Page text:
Therefore, at SAP, we see it as our duty to deliver responsible, reliable, and business-relevant AI results. That is why we are looking at how to best utilize the various models to provide value to customers. The models behave very differently. We see ourselves as a driving force in terms of enterprise AI. However, we do not rely solely on our own expertise, but collaborate with research institutions and leading providers of generative AI.

Our credo is: AI is a natural part of our software and intuitively integrated into processes and applications. Why? Because for us, it’s not about writing a poem with AI, but about using AI in a specific business context based on real-time data — and, when necessary, to support business-critical decisions.

To make this possible, we are working on our own foundation model, which is trained on the data of thousands of customers that have consented to the use of their data. AI models trained on publicly available data do not have this valuable context. Therefore, while they may pass a medical exam because the knowledge is available on the Internet, they will not be able to answer complex questions in the context of a company. Because AI is only as good as the data it relies on. This includes filtering out biased data or queries.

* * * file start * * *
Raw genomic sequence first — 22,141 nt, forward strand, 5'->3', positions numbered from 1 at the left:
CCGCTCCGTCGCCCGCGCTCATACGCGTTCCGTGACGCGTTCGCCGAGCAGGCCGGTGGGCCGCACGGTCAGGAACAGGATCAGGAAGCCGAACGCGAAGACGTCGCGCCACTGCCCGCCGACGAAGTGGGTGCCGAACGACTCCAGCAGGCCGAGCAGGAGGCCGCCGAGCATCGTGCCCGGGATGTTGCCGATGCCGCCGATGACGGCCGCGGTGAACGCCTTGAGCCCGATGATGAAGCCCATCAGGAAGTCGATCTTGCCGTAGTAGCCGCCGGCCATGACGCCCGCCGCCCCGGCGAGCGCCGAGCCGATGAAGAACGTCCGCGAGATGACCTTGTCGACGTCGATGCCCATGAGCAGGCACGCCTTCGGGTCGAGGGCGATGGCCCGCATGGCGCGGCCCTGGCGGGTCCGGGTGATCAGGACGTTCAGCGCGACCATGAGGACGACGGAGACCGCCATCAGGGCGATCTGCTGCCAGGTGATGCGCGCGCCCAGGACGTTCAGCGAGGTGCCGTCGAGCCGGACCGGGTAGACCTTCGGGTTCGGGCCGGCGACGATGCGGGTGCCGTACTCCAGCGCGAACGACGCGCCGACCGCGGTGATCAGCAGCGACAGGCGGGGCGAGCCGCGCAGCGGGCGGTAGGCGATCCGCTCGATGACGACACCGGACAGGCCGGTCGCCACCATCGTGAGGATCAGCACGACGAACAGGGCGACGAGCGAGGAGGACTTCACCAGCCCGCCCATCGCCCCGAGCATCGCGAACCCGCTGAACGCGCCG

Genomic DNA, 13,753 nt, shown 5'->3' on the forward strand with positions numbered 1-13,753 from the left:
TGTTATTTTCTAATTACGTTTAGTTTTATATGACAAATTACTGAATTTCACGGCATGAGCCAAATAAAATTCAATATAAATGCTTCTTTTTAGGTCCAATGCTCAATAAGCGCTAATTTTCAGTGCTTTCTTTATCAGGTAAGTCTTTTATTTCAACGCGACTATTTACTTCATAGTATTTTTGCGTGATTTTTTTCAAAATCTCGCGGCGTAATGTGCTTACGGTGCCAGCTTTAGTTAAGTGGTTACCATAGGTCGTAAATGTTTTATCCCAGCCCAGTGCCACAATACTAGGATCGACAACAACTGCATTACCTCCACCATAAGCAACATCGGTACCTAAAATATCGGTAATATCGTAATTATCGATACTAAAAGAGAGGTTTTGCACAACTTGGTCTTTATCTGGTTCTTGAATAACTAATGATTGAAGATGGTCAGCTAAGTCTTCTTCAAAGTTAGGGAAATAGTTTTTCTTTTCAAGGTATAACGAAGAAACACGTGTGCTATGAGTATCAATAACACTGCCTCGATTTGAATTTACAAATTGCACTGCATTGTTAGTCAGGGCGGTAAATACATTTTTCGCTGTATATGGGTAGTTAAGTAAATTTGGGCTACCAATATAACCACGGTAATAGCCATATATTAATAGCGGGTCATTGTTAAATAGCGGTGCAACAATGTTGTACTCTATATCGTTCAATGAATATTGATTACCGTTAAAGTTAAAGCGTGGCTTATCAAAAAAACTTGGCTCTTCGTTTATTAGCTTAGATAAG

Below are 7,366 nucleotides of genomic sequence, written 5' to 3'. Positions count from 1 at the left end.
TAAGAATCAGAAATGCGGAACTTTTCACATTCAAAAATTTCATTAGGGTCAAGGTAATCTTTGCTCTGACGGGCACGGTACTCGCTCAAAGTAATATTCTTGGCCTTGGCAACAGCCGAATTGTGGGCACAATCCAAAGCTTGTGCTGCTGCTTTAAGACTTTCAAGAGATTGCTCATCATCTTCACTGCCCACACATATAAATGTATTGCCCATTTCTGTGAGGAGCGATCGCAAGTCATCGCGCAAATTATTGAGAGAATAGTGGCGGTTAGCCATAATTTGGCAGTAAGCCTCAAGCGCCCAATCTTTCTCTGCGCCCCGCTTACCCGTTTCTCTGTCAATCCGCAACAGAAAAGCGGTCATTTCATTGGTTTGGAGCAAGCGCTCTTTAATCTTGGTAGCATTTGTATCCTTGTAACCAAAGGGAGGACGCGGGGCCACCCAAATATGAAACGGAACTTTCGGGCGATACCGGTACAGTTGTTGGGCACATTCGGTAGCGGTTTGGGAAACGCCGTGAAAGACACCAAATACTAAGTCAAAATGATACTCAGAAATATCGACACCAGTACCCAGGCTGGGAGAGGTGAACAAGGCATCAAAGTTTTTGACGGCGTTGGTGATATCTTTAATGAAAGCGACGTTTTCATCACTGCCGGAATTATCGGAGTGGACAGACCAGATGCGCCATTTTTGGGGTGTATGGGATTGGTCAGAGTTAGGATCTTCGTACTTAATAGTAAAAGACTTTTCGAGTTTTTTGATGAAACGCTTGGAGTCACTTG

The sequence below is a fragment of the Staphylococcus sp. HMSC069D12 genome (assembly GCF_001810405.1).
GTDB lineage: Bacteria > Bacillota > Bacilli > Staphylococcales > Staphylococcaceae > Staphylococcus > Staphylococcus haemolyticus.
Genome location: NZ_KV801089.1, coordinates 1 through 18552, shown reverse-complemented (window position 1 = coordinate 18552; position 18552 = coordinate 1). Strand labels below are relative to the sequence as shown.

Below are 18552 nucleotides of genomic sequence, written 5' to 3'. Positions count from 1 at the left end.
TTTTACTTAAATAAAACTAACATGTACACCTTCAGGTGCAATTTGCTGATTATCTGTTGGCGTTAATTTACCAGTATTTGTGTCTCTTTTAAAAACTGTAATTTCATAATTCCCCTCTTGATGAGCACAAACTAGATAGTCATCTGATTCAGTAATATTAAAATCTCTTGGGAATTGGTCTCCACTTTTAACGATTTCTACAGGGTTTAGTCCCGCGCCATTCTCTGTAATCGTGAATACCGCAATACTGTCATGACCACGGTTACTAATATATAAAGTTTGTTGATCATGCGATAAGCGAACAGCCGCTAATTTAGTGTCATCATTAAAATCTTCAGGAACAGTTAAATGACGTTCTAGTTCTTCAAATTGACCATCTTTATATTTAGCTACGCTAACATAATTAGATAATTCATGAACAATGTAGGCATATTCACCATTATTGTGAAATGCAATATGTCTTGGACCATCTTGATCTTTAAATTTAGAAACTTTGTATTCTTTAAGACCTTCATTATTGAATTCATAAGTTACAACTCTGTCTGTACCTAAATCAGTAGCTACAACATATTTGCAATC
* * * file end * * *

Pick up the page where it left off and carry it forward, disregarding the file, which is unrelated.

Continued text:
Promote a Climate of Innovation and Openness to Technology

Currently, 73% of major AI models are developed in the U.S. and 15% in China. This is also due to the willingness to invest. The fact that the German government will invest around €3.5 billion in AI by 2025 is a positive signal, but it is not enough. The private sector also needs to invest significantly more across all industries. Additionally, the “can do” mentality is more pronounced elsewhere. Of the 1,300 startup unicorns worldwide, only 36 are in Germany. Our AI research is among the best; however, the insights rarely lead to companies being created.

We do not lack knowledge in Germany, we lack the will to implement it. And according to the LEAM: AI feasibility study, there is also a lack of computing power and a supercomputing infrastructure for AI.